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The Mystery Box
The Mystery Box
An MWA Anthology

A new Mystery Writers of America anthology—The Mystery Box, edited by Brad Meltzer—includes a short story by Tony entitled: "The Remaining Unknowns."

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"This all-original MWA anthology includes a nice mix of big names and rising stars among its 21 offerings, all plotted in some manner around a box (literal or metaphorical) and its contents."
   —Publishers Weekly

"I will confess that I had been relatively unfamiliar with Tony Broadbent before reading his excellent "The Remaining Unknowns." I will be sure to rectify that oversight. The story involves the member of a bomb squad who is called to a particularly difficult job. As he thinks about how to save the citizens of New York, he recollects about his past and his family, even as his own life hangs in the balance. The result is an edge-of-the-seat read with a ticking clock that drowns out all else."
   —Bookreporter NY, NY

A Study in Sherlock
Stories Inspired by the Sherlock Holmes Canon

Tony contributed to an anthology of stories entitled A Study In Sherlock. The book contains 17 stories written by such luminaries as Lee Child, Neal Gaiman, Jacqueline Winspear, Jan Burke, and Laura Lippman. Tony's story is entitled: "As to 'An Exact Knowledge of London.'"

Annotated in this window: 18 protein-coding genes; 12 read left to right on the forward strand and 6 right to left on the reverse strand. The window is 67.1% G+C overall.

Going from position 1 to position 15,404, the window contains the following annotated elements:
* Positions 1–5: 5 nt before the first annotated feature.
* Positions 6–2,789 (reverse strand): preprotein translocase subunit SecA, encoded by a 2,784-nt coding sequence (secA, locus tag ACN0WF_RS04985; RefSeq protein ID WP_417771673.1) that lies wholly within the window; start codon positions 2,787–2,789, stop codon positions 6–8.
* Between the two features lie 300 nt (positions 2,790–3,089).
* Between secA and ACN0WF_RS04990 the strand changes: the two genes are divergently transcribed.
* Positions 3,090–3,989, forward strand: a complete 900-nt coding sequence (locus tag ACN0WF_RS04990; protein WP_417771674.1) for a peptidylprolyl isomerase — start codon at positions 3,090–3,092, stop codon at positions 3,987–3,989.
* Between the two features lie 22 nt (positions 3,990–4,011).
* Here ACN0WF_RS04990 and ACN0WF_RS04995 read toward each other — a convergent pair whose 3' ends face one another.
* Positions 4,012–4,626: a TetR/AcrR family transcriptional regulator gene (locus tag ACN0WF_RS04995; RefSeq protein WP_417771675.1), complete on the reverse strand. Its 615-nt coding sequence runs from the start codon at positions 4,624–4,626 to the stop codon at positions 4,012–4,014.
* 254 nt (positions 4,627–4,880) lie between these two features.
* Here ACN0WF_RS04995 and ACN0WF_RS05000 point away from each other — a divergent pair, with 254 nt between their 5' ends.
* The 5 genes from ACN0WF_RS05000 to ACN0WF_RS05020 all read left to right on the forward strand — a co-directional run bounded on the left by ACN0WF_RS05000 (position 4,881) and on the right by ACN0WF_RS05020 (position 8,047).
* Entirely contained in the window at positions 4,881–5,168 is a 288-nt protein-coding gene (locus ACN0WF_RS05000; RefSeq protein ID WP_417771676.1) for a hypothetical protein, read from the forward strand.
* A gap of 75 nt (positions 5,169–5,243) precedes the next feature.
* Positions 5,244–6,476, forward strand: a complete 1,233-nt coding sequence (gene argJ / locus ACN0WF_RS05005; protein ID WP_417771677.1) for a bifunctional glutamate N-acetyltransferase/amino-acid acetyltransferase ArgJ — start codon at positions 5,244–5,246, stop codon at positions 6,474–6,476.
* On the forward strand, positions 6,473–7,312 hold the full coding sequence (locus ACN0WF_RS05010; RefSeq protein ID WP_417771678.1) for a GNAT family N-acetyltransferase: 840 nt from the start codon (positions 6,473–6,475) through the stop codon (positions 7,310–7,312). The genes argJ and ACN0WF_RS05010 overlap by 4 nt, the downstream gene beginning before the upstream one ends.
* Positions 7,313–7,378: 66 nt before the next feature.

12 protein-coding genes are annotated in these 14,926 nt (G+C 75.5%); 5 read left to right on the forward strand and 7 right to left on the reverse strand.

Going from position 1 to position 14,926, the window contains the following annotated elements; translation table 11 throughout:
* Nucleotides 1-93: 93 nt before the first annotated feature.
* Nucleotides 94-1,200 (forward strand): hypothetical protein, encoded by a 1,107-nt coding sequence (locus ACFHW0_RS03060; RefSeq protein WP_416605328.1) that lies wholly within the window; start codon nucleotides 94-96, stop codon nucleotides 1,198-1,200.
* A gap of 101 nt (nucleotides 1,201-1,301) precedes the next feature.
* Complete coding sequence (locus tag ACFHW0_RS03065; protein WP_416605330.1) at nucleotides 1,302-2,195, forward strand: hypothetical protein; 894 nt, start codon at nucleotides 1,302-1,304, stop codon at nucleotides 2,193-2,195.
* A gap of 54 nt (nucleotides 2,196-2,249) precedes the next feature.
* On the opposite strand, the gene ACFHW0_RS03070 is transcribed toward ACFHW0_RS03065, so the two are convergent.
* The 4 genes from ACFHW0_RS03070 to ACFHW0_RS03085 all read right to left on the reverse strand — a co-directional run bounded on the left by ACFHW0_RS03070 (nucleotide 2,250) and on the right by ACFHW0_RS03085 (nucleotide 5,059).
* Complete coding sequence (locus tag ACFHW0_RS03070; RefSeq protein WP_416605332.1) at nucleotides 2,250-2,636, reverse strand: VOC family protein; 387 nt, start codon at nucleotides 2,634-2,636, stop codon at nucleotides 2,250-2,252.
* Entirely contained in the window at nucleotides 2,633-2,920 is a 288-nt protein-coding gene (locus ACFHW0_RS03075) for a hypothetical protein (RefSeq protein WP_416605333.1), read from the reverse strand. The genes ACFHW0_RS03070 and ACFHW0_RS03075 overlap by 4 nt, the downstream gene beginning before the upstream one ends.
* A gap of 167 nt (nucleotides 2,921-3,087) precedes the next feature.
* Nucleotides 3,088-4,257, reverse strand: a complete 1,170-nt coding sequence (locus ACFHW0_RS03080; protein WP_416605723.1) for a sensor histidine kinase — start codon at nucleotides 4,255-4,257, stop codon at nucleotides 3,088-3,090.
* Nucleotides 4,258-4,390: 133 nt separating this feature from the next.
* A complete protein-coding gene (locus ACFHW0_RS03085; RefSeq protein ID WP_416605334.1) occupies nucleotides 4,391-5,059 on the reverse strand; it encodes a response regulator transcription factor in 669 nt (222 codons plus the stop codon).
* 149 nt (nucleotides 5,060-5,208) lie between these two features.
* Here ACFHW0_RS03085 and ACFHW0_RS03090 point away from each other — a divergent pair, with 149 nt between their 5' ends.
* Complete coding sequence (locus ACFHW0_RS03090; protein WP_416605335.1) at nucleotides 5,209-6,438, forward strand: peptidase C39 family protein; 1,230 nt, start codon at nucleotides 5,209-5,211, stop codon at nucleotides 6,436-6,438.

The anthology is published by Poisoned Pen Press (hardback) and Random House (trade paper) and Tokyo Sogensha / Japan.

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Laurie R. King (The Beekeeper's Apprentice and 10 other Mary Russell novels) and Leslie S. Klinger (The New Annotated Sherlock Holmes) have not stuck to the usual suspects for this stellar anthology of new short stories that pay homage to the great detective...
   —Publishers Weekly

... But the best stories focus on the universal appeal of Holmes. Tony Broadbent in "As to 'An Exact Knowledge of London'" and Neil Gaiman in "The Case of Death and Honey" both explore the tantalizing question of how Holmes manages to be both fictional and immortal.

Tony Broadbent rather brilliantly brings Holmes and Watson to present-day London, in a quite different way from Sherlock. Equally dazzling is Neil Gaiman's tale of Holmes and bees in China. There isn't a dud here.
   —The District Messenger (The official monthly newsletter of the Sherlock Holmes Society of London.)


Tony Broadbent